Serenade is in six movements, written in contrasting styles. The first, named “Fanfare,” is cheerful in character and based on a series of four-note fanfares. Movement two, “March,” is in six-eight time. The third movement, “Intermezzo,” features the plaintive sound of the English horn. Movement four, “Caccia,” utilizes an ABA form with clarinet, bassoon and horn playing a broad harmonized melody over a pulsating marimba accompaniment. Movement five, “Lullaby,” features a simple melody in the horn part. The Finale, “Presto,” is a bravura showpiece for the entire ensemble.
Gary Ziek, Professor of Trumpet and Director of Bands at Emporia State University in Kansas, has composed multiple works featuring trumpet in various settings, as well as compositions for other brass instruments and for band. “Serenade” is a septet scored for woodwind quintet, trumpet and marimba, but is not a marimba “feature.”
Parts are distributed equitably across the ensemble, and the instruments take turns in the foreground and background of the texture. Percussionists purchasing the work should be prepared to read from a traditional (non-transposed) score.
With only cursory research, I’ve concluded that Ziek’s compositional language is remarkably tonal and neoclassical in nature. “Serenade” is no exception. Scored in six movements, each is written in contrasting style. The first, “Fanfare,” is lively and uses a series of four-note motives as its departing point. It requires a quick tongue for wind players and Ziek’s experience seems favorably suited to this kind of writing. The second movement, a march, is in 6/8 and in G minro, and contains some of the quicker marimba runs of the piece. The third, “Intermezzo,” requires the oboist to play English horn. This .
My favorite movement is VI, “Rain Forest,” where the soprano saxophone gets to play bird calls and other rainforest-like sounds. The marimba has a nice groove with consistent technique throughout. Any of the movements could be played independently, and they range in duration from two to four minutes each. This work could teach a young duo a lot about balance and chamber music, while filling a space on a sophomore or junior recital.cor anglaise melody is first heard over a bassoon ostinato, leading to a welcome develpmental section before a recapitulation. In similar fashion, the “Caccia” movement also uses an arch form. The outer sections feature a spirited romp between the instruments in 12/8. The middle of the form has clarient, bassoon and horn playing a harmonized melody over a marimba pedal point.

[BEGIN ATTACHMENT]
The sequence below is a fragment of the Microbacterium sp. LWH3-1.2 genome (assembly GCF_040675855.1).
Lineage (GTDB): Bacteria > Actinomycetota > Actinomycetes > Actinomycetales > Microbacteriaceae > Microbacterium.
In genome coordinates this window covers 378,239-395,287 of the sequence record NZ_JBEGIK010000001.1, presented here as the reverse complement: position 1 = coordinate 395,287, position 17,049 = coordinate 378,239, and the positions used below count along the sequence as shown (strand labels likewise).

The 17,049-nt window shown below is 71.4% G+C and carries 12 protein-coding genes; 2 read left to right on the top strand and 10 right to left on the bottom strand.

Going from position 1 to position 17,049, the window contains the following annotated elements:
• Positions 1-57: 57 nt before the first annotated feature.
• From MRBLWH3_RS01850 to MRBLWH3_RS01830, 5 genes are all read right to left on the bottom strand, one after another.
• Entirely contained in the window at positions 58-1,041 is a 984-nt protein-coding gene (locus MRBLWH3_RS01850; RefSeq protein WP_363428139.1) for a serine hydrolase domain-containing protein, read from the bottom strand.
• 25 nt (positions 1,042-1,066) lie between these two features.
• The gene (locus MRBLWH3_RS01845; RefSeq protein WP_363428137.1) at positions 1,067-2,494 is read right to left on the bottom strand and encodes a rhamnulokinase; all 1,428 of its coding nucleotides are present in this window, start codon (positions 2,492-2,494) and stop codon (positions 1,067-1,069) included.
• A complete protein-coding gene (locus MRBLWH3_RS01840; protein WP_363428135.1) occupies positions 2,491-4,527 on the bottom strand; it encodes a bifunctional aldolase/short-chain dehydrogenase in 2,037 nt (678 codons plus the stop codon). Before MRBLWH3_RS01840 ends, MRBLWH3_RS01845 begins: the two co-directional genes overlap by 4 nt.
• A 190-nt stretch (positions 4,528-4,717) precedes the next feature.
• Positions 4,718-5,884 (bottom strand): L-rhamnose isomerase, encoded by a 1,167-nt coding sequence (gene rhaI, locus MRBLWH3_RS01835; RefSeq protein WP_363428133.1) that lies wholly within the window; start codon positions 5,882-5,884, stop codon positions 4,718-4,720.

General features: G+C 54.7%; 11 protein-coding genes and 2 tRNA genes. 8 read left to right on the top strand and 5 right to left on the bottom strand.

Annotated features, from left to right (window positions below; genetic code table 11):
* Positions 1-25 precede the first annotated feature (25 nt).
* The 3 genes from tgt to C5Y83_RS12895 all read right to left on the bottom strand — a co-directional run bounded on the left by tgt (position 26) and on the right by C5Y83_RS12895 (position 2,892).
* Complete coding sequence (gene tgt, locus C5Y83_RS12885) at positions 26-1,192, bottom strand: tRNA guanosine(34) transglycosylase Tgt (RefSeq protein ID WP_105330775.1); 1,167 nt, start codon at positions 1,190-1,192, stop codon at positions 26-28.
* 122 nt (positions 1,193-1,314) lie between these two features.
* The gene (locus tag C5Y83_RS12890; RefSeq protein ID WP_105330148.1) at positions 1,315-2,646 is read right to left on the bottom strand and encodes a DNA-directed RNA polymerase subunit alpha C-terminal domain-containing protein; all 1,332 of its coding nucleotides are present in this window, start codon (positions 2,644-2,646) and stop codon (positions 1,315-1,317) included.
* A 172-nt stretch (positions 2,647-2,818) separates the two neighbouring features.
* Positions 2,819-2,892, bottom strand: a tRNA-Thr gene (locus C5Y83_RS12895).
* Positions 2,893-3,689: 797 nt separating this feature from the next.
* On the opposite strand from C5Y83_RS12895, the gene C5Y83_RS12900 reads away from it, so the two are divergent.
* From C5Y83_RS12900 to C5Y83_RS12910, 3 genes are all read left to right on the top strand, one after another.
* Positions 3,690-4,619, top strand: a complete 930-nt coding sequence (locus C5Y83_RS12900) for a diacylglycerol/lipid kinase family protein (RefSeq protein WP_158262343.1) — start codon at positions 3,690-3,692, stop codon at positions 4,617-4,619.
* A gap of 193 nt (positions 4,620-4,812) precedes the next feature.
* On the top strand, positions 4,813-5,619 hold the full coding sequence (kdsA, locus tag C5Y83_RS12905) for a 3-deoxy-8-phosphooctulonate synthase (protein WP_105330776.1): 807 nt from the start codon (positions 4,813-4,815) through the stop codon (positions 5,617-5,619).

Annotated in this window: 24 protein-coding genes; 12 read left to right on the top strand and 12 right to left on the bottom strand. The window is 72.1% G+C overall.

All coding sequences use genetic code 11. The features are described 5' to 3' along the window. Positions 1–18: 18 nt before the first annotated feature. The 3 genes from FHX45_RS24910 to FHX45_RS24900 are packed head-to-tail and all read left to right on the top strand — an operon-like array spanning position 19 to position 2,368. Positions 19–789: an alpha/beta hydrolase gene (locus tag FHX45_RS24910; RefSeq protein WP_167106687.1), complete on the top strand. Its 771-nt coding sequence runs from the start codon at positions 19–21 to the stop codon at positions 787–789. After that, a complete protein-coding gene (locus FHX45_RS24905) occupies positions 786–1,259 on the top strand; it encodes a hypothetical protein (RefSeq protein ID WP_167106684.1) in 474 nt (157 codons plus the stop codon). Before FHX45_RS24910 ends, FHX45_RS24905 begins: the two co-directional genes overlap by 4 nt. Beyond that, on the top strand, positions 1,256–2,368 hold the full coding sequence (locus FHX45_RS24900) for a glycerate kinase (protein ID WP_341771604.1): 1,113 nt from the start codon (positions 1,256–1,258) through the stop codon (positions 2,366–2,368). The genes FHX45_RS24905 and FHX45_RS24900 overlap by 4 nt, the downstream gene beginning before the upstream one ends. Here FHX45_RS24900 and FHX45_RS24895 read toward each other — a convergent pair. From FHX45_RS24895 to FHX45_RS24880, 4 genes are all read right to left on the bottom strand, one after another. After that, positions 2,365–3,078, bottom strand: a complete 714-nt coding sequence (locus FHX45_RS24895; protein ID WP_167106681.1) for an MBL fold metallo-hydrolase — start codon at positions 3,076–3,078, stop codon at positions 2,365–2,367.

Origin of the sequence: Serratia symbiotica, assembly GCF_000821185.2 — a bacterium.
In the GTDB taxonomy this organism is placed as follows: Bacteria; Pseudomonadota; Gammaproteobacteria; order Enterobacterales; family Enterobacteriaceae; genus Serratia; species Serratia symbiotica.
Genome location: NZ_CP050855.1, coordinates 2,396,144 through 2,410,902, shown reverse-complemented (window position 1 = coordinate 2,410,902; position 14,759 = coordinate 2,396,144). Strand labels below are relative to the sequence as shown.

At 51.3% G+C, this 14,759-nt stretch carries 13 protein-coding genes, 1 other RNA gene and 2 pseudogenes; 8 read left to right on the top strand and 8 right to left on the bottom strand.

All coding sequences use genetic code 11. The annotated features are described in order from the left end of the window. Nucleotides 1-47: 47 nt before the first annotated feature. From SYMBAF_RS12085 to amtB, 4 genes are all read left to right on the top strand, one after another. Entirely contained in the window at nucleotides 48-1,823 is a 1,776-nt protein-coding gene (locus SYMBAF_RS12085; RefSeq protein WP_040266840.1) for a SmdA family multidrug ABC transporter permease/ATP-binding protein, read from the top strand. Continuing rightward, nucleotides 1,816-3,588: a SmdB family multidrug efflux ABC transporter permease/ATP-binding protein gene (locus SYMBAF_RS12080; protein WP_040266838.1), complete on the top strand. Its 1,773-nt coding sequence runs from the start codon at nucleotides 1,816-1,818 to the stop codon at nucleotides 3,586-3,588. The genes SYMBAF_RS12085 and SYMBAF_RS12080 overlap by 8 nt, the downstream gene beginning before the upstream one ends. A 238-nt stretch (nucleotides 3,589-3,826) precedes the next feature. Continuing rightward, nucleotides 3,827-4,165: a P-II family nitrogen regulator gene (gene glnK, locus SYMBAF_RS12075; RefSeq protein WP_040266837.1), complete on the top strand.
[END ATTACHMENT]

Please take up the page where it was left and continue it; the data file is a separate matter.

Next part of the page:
Movement five, “Lullaby,” is underpinned by marimba with a I, III, ii, V7 progression in E-flat mmajor. There are fragmentary melodic ideas in the horn and other winds, but nothing ever steps across a barline or out of the chord progression. The finale, “Presto,” is a five-part rondo and features more demanding passages for the winds. The marimbist misses out on the fun, though, and doesn’t get the virtuosic lines handed to the rest of the ensemble.
The instrumental writing is moderately difficult and a tad reptitious. The trumpeter would need sensitivity to balance, given the orchestration. A college-level marimbist will find the part exectuable. Unfortunately, the marimba writing is not incredibly inventive regarding chordal structure and voicing. The wind parts would benefit by being liberated from a certain rigidity to the melodic and metric form, especially in the slow movements. For this reason, my impression is that expressively the music feels “contained,” perhaps held back by a lack of compositional sophistication. The finale might be the exception with longer, sweeping lines, more oblique motion and fewer unisons. Some chromaticism here and a little risk-taking go a long way in a piece otherwise fraught with “safe” instrumental writing.
Intermediate marimbists searching for a piece of chamber repertoire that is not too taxing with nice stylistic caricatures might look to “Serenade.” Lines are lyrically playful and easy to digest; dissonances are conservative. Big drawbacks include a lack of narrative development and harmonic tension/resolution, meaning it’s not a game-changing addition to the repertoire. However, it’s nice to see attention given to the marimba in a chamber setting as an equal partner and not a novelty instrument.
— Phillip O’Banion, Percussive Notes — July 2017